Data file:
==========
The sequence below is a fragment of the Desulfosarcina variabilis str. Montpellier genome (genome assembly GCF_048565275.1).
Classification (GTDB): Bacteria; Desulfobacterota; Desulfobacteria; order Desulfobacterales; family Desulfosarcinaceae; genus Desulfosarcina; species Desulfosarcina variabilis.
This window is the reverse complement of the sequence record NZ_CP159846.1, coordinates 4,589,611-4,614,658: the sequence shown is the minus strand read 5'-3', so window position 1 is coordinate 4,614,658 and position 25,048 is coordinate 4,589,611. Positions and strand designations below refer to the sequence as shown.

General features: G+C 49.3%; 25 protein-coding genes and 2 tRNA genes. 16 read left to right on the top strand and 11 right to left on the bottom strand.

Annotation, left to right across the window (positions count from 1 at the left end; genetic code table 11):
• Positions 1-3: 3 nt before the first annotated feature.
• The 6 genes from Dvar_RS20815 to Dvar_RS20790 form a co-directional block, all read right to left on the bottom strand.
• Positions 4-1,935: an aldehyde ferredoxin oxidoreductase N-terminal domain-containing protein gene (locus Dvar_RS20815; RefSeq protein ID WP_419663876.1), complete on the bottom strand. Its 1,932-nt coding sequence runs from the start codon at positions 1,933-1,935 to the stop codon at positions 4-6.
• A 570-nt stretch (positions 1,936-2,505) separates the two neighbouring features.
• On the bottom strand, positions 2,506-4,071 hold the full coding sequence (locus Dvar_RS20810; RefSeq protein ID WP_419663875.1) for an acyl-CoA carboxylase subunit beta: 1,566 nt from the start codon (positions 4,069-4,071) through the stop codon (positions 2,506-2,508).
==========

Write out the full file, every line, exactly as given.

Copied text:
The sequence below is a fragment of the Desulfosarcina variabilis str. Montpellier genome (genome assembly GCF_048565275.1).
Classification (GTDB): Bacteria; Desulfobacterota; Desulfobacteria; order Desulfobacterales; family Desulfosarcinaceae; genus Desulfosarcina; species Desulfosarcina variabilis.
This window is the reverse complement of the sequence record NZ_CP159846.1, coordinates 4,589,611-4,614,658: the sequence shown is the minus strand read 5'-3', so window position 1 is coordinate 4,614,658 and position 25,048 is coordinate 4,589,611. Positions and strand designations below refer to the sequence as shown.

General features: G+C 49.3%; 25 protein-coding genes and 2 tRNA genes. 16 read left to right on the top strand and 11 right to left on the bottom strand.

Annotation, left to right across the window (positions count from 1 at the left end; genetic code table 11):
• Positions 1-3: 3 nt before the first annotated feature.
• The 6 genes from Dvar_RS20815 to Dvar_RS20790 form a co-directional block, all read right to left on the bottom strand.
• Positions 4-1,935: an aldehyde ferredoxin oxidoreductase N-terminal domain-containing protein gene (locus Dvar_RS20815; RefSeq protein ID WP_419663876.1), complete on the bottom strand. Its 1,932-nt coding sequence runs from the start codon at positions 1,933-1,935 to the stop codon at positions 4-6.
• A 570-nt stretch (positions 1,936-2,505) separates the two neighbouring features.
• On the bottom strand, positions 2,506-4,071 hold the full coding sequence (locus Dvar_RS20810; RefSeq protein ID WP_419663875.1) for an acyl-CoA carboxylase subunit beta: 1,566 nt from the start codon (positions 4,069-4,071) through the stop codon (positions 2,506-2,508).